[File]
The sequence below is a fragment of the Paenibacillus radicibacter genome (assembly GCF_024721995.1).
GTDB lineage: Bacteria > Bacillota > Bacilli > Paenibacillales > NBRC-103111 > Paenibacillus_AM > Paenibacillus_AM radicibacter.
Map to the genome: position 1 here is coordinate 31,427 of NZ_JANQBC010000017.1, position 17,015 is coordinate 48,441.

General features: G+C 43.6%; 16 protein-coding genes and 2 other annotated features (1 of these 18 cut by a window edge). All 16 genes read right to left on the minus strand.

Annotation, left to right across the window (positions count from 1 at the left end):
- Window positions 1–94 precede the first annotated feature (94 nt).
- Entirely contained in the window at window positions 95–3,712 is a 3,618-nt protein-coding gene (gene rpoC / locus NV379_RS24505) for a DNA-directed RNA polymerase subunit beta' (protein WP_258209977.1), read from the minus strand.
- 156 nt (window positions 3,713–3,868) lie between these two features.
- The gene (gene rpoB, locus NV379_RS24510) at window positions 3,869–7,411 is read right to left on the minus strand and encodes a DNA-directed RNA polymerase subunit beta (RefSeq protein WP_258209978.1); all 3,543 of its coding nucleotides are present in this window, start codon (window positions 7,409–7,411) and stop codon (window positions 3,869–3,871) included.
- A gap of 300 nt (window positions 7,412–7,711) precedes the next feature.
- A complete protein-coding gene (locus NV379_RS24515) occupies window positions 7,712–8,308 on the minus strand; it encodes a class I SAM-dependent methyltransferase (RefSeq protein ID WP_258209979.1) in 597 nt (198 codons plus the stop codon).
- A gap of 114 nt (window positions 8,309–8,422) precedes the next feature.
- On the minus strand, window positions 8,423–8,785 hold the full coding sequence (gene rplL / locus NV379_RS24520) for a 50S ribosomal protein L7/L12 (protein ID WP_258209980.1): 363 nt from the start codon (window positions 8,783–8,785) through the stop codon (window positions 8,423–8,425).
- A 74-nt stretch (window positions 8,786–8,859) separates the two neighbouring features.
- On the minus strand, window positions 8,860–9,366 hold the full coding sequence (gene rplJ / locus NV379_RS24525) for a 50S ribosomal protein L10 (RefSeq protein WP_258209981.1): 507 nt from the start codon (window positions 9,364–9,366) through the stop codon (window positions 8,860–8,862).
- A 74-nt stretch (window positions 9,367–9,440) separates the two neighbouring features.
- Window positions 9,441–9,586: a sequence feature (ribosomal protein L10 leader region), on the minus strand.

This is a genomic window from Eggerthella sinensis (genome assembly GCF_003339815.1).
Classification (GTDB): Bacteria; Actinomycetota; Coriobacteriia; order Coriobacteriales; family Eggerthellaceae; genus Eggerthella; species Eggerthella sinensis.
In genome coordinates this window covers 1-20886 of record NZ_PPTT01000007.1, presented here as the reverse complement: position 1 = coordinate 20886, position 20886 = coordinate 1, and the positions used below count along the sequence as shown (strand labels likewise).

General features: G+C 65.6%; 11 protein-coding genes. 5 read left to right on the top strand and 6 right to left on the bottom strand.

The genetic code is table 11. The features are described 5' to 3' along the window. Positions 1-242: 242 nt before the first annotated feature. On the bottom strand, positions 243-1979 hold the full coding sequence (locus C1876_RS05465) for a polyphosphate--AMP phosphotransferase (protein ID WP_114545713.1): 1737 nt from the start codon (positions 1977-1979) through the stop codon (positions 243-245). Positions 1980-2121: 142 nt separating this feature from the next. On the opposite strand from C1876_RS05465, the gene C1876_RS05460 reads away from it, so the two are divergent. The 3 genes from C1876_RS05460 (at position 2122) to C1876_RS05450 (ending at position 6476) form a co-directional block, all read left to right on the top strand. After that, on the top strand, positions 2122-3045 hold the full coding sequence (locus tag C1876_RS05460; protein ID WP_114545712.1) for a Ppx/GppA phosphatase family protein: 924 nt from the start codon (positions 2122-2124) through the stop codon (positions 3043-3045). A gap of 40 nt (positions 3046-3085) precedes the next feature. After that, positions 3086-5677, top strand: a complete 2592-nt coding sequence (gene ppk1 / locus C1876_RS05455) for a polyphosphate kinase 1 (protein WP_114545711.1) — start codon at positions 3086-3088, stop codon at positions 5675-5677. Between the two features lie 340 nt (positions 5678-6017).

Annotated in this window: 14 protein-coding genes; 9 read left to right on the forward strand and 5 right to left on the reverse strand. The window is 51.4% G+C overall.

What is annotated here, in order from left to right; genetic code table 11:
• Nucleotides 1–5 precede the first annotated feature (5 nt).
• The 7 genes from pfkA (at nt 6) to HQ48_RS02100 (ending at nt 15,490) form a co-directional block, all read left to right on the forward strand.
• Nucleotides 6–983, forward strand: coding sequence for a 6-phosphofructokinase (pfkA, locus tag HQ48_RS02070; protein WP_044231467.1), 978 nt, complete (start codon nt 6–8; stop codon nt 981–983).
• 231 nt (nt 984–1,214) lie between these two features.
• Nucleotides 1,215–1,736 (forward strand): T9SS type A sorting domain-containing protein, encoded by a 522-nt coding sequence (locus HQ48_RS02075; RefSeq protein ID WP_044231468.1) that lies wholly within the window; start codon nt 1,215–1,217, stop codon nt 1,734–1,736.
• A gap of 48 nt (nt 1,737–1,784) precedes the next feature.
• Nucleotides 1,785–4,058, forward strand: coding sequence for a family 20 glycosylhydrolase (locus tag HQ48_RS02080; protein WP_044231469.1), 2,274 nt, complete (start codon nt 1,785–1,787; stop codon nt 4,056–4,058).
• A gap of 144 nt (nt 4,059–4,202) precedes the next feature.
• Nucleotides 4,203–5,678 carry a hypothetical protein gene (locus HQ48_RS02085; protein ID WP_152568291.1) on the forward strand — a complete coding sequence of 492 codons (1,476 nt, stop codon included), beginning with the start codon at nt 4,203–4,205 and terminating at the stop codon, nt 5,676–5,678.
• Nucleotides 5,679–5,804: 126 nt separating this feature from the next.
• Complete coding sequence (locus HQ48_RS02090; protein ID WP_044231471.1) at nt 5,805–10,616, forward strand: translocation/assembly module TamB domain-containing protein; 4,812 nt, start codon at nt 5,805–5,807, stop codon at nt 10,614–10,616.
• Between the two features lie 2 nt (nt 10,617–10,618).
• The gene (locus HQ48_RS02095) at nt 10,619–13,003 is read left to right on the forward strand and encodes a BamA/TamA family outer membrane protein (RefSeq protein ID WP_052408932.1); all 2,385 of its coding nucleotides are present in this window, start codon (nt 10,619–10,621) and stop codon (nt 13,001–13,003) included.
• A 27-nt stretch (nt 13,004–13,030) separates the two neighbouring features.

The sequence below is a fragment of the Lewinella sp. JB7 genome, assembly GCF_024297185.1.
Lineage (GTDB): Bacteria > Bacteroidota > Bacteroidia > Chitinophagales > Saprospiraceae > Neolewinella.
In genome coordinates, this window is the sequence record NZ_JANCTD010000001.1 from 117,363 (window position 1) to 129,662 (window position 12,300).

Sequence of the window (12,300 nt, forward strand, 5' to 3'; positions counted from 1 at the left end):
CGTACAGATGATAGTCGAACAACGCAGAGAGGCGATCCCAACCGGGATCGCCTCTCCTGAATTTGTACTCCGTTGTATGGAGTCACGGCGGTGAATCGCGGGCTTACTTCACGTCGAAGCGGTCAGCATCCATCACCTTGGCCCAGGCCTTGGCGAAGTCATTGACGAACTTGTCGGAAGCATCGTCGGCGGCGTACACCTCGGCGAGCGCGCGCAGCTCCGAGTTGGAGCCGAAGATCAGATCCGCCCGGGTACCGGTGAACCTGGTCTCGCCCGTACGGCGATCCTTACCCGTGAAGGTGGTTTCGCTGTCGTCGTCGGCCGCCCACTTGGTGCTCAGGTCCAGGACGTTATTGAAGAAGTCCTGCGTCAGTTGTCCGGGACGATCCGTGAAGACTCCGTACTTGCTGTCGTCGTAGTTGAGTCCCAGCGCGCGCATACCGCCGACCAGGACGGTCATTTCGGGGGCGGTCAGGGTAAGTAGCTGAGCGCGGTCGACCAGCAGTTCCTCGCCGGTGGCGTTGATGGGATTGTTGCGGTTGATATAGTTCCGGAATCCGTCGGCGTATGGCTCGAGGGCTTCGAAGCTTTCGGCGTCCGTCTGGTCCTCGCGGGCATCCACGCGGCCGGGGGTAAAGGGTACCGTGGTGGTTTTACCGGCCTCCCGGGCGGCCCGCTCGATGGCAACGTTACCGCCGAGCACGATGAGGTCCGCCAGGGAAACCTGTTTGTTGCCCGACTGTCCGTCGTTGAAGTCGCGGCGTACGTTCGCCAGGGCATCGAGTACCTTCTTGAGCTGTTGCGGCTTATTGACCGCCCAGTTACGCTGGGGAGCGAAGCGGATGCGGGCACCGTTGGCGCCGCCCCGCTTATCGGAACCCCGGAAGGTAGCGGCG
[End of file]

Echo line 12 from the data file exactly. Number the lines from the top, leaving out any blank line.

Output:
- A gap of 114 nt (window positions 8,309–8,422) precedes the next feature.